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  1. #31
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    Quote Originally Posted by Blessedwith3boys View Post
    Pain stop contains paracetamol and codeine, neither of which cause bleeding so not sure re the increased bleeding risk warning. I would prefer to use this if plain paracetamol wasn't enough than give my child oxycodone which is a highly addictive narcotic, I don't care how small the dose may be or how short a term it is used for. would not give it to my 5yr old!
    Yeah I understand what you're saying. However my DS needed strong pain relief for the first 48 hours. All drugs have their place. So for us I was glad to use it to give him relief. He had no side effects. Each to their own. :-)

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  3. #32
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    For those commenting on never using oxycodone. .. used correctly. .. it really helps.
    Especially for kids who feel the pain and can't get it under control.
    Please don't scare others about the use of it. It can be an excellent medicine to alleviate pain.

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  5. #33
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    Quote Originally Posted by Blessedwith3boys View Post
    Pain stop contains paracetamol and codeine, neither of which cause bleeding so not sure re the increased bleeding risk warning. I would prefer to use this if plain paracetamol wasn't enough than give my child oxycodone which is a highly addictive narcotic, I don't care how small the dose may be or how short a term it is used for. would not give it to my 5yr old!
    Read my posts above...no-one said Pain-Stop causes an increased bleeding risk. It is ibuprofen (Nurofen), which is a non-steroidal anti-inflammatory, which carries a theoretical risk of post-operative bleeding. It has never actually been clinically shown to do so, hence is used quite a bit post-operatively, as it generally provides good analgesia.

    Regarding the oxycodone...please be careful giving advice you are not qualified to give. Yes, oxycodone is an opioid (narcotic). But for short periods, at the correct dose, it provides EXCELLENT post-operative pain relief in many situations, and is used extensively by Surgeons/Anaesthetists. It is not "highly addictive". Are you worried that, after recovering from surgery, your 5-year-old would obtain large quantities of oxycodone illegally and abuse it? See how ridiculous that sounds? And you said you'd rather use Pain-Stop instead...this contains codeine, which IS also an opioid/narcotic.

    Post-operative analgesia (pain relief) should be what we call "balanced". It usually consists of regular paracetamol, and then "as needed" anti-inflammatory such as ibuprofen (Nurofen) or diclofenac (Voltaren), and an opioid (codeine, oxycodone, morphine, etc). Sometimes tramadol (an "opioid-like" drug) is used, but not post-tonsillectomy as it causes vomiting in many patients.

    I would prescribe oxycodone over codeine in most instances, as codeine is VERY constipating.

    Sent from my SM-N910G using The Bub Hub mobile app
    Last edited by J37; 31-05-2016 at 21:15.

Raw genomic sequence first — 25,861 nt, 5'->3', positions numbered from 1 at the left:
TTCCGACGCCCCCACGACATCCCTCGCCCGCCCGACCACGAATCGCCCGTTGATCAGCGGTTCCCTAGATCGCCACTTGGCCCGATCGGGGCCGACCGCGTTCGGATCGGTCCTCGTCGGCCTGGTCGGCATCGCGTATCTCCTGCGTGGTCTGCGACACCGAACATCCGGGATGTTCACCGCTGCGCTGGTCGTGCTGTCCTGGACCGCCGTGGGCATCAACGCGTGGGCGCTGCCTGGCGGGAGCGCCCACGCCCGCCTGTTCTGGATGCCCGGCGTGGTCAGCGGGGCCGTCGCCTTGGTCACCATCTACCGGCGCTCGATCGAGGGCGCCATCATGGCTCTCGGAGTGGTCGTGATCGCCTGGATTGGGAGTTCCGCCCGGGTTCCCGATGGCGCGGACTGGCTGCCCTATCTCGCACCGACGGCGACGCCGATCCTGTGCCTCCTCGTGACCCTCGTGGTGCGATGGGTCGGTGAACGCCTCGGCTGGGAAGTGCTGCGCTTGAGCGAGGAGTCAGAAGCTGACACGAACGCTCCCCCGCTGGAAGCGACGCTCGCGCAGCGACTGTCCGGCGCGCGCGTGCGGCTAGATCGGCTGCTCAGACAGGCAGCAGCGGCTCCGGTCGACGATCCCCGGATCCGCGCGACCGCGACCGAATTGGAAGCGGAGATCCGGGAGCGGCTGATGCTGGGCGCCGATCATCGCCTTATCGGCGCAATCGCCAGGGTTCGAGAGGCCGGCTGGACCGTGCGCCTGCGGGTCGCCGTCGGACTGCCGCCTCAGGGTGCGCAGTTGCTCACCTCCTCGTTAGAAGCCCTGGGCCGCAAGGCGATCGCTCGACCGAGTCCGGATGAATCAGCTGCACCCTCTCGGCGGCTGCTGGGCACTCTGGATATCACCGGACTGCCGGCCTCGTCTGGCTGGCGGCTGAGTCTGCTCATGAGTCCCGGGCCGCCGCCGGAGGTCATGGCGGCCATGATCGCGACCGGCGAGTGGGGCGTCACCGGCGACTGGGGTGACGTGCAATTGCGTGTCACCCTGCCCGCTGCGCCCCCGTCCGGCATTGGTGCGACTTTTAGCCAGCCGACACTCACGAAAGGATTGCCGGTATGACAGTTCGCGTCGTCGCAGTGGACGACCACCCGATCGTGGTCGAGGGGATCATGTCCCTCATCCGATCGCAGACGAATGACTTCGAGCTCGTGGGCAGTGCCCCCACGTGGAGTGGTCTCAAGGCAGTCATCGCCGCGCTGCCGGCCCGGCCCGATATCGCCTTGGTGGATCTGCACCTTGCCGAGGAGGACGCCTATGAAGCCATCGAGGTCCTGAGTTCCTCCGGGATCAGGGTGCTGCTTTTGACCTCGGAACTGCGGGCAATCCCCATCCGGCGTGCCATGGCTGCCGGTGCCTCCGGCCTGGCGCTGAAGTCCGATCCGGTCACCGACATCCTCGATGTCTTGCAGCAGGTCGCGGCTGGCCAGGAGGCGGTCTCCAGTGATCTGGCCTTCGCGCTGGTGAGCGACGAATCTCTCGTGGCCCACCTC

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  7. #34
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    Quote Originally Posted by Tamtam View Post
    For those commenting on never using oxycodone. .. used correctly. .. it really helps.
    Especially for kids who feel the pain and can't get it under control.
    Please don't scare others about the use of it. It can be an excellent medicine to alleviate pain.
    I agree. While 6ish hours post-op DD only needed panadol, when she first came around and the anaesthetic had worn off she was in screaming, writhing pain with a heart rate off the charts! They just kept putting stuff in her drip line until the pain was under control or she was going to injure herself. I have no idea what she got (I'm assuming Peth) but have no doubt it was an opiate and have no issue with that. She needed it, that's all that mattered.

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  9. #35
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    Quote Originally Posted by Blessedwith3boys View Post
    Pain stop contains paracetamol and codeine, neither of which cause bleeding so not sure re the increased bleeding risk warning. I would prefer to use this if plain paracetamol wasn't enough than give my child oxycodone which is a highly addictive narcotic, I don't care how small the dose may be or how short a term it is used for. would not give it to my 5yr old!
    Just curious have any of your children had their tonsils out? I only ask as everybody else who has commented have been through the experience and provided helpful and appreciated comments. Your comment is however quite judgmental and to be honest not very helpful.

  10. #36
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    Quote Originally Posted by J37 View Post
    Read my posts above...no-one said Pain-Stop causes an increased bleeding risk. It is ibuprofen (Nurofen), which is a non-steroidal anti-inflammatory, which carries a theoretical risk of post-operative bleeding. It has never actually been clinically shown to do so, hence is used quite a bit post-operatively, as it generally provides good analgesia.